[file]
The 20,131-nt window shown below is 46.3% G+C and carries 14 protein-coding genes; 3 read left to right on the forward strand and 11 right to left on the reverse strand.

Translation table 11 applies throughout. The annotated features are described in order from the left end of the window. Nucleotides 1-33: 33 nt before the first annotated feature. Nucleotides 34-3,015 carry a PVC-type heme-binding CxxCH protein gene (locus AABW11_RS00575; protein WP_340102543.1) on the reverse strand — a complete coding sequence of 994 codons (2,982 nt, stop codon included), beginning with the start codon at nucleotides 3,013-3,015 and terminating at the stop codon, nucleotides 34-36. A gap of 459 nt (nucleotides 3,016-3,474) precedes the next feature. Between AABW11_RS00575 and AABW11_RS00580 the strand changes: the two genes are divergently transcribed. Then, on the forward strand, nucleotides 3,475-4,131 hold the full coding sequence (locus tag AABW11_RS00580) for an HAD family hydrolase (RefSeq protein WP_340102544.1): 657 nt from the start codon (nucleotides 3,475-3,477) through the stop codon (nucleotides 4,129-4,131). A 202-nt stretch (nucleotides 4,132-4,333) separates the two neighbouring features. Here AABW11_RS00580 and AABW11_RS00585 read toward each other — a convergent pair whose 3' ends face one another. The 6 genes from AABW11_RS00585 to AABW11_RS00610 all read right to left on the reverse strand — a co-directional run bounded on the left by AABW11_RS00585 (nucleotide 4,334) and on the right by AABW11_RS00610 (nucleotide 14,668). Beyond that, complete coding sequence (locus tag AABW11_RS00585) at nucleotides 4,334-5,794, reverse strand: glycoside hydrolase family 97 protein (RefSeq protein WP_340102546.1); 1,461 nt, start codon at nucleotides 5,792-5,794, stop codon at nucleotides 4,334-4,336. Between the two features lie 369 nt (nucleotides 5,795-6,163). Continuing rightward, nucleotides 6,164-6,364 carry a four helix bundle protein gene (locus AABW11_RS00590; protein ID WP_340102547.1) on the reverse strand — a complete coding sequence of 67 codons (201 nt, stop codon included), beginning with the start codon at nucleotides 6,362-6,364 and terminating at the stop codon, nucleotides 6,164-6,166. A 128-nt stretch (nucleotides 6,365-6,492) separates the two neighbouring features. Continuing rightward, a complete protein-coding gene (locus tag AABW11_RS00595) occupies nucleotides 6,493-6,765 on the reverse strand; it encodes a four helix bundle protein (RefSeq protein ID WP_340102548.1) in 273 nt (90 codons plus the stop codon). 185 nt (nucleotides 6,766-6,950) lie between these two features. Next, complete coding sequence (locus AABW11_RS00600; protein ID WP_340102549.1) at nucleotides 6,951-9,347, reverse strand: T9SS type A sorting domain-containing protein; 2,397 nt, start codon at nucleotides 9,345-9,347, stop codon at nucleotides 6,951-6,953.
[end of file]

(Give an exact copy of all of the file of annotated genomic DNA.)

The 20,131-nt window shown below is 46.3% G+C and carries 14 protein-coding genes; 3 read left to right on the forward strand and 11 right to left on the reverse strand.

Translation table 11 applies throughout. The annotated features are described in order from the left end of the window. Nucleotides 1-33: 33 nt before the first annotated feature. Nucleotides 34-3,015 carry a PVC-type heme-binding CxxCH protein gene (locus AABW11_RS00575; protein WP_340102543.1) on the reverse strand — a complete coding sequence of 994 codons (2,982 nt, stop codon included), beginning with the start codon at nucleotides 3,013-3,015 and terminating at the stop codon, nucleotides 34-36. A gap of 459 nt (nucleotides 3,016-3,474) precedes the next feature. Between AABW11_RS00575 and AABW11_RS00580 the strand changes: the two genes are divergently transcribed. Then, on the forward strand, nucleotides 3,475-4,131 hold the full coding sequence (locus tag AABW11_RS00580) for an HAD family hydrolase (RefSeq protein WP_340102544.1): 657 nt from the start codon (nucleotides 3,475-3,477) through the stop codon (nucleotides 4,129-4,131). A 202-nt stretch (nucleotides 4,132-4,333) separates the two neighbouring features. Here AABW11_RS00580 and AABW11_RS00585 read toward each other — a convergent pair whose 3' ends face one another. The 6 genes from AABW11_RS00585 to AABW11_RS00610 all read right to left on the reverse strand — a co-directional run bounded on the left by AABW11_RS00585 (nucleotide 4,334) and on the right by AABW11_RS00610 (nucleotide 14,668). Beyond that, complete coding sequence (locus tag AABW11_RS00585) at nucleotides 4,334-5,794, reverse strand: glycoside hydrolase family 97 protein (RefSeq protein WP_340102546.1); 1,461 nt, start codon at nucleotides 5,792-5,794, stop codon at nucleotides 4,334-4,336. Between the two features lie 369 nt (nucleotides 5,795-6,163). Continuing rightward, nucleotides 6,164-6,364 carry a four helix bundle protein gene (locus AABW11_RS00590; protein ID WP_340102547.1) on the reverse strand — a complete coding sequence of 67 codons (201 nt, stop codon included), beginning with the start codon at nucleotides 6,362-6,364 and terminating at the stop codon, nucleotides 6,164-6,166. A 128-nt stretch (nucleotides 6,365-6,492) separates the two neighbouring features. Continuing rightward, a complete protein-coding gene (locus tag AABW11_RS00595) occupies nucleotides 6,493-6,765 on the reverse strand; it encodes a four helix bundle protein (RefSeq protein ID WP_340102548.1) in 273 nt (90 codons plus the stop codon). 185 nt (nucleotides 6,766-6,950) lie between these two features. Next, complete coding sequence (locus AABW11_RS00600; protein ID WP_340102549.1) at nucleotides 6,951-9,347, reverse strand: T9SS type A sorting domain-containing protein; 2,397 nt, start codon at nucleotides 9,345-9,347, stop codon at nucleotides 6,951-6,953.